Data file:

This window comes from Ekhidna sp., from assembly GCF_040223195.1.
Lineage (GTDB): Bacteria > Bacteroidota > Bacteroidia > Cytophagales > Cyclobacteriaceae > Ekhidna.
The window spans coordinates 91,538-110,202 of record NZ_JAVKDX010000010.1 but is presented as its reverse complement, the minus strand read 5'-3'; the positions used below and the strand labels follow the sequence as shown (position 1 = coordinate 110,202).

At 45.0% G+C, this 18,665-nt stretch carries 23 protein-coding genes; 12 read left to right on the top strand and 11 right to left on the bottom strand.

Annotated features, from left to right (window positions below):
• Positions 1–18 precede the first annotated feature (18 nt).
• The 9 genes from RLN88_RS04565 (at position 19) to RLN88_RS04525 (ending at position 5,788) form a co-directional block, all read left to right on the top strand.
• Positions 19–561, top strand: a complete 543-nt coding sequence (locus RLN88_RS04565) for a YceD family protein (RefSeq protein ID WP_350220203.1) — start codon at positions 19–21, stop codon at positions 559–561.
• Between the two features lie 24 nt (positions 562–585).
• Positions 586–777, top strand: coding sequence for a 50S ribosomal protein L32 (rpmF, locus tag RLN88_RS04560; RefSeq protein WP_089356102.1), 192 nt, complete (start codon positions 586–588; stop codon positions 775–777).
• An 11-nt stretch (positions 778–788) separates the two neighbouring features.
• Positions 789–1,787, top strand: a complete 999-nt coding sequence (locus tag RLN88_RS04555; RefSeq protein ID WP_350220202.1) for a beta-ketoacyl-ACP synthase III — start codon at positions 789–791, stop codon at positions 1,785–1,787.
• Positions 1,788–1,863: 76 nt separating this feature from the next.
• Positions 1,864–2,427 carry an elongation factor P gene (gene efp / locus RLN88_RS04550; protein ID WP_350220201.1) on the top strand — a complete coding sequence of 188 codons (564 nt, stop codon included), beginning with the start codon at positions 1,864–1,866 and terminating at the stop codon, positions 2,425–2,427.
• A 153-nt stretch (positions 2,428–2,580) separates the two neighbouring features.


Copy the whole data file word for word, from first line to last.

This window comes from Ekhidna sp., from assembly GCF_040223195.1.
Lineage (GTDB): Bacteria > Bacteroidota > Bacteroidia > Cytophagales > Cyclobacteriaceae > Ekhidna.
The window spans coordinates 91,538-110,202 of record NZ_JAVKDX010000010.1 but is presented as its reverse complement, the minus strand read 5'-3'; the positions used below and the strand labels follow the sequence as shown (position 1 = coordinate 110,202).

At 45.0% G+C, this 18,665-nt stretch carries 23 protein-coding genes; 12 read left to right on the top strand and 11 right to left on the bottom strand.

Annotated features, from left to right (window positions below):
• Positions 1–18 precede the first annotated feature (18 nt).
• The 9 genes from RLN88_RS04565 (at position 19) to RLN88_RS04525 (ending at position 5,788) form a co-directional block, all read left to right on the top strand.
• Positions 19–561, top strand: a complete 543-nt coding sequence (locus RLN88_RS04565) for a YceD family protein (RefSeq protein ID WP_350220203.1) — start codon at positions 19–21, stop codon at positions 559–561.
• Between the two features lie 24 nt (positions 562–585).
• Positions 586–777, top strand: coding sequence for a 50S ribosomal protein L32 (rpmF, locus tag RLN88_RS04560; RefSeq protein WP_089356102.1), 192 nt, complete (start codon positions 586–588; stop codon positions 775–777).
• An 11-nt stretch (positions 778–788) separates the two neighbouring features.
• Positions 789–1,787, top strand: a complete 999-nt coding sequence (locus tag RLN88_RS04555; RefSeq protein ID WP_350220202.1) for a beta-ketoacyl-ACP synthase III — start codon at positions 789–791, stop codon at positions 1,785–1,787.
• Positions 1,788–1,863: 76 nt separating this feature from the next.
• Positions 1,864–2,427 carry an elongation factor P gene (gene efp / locus RLN88_RS04550; protein ID WP_350220201.1) on the top strand — a complete coding sequence of 188 codons (564 nt, stop codon included), beginning with the start codon at positions 1,864–1,866 and terminating at the stop codon, positions 2,425–2,427.
• A 153-nt stretch (positions 2,428–2,580) separates the two neighbouring features.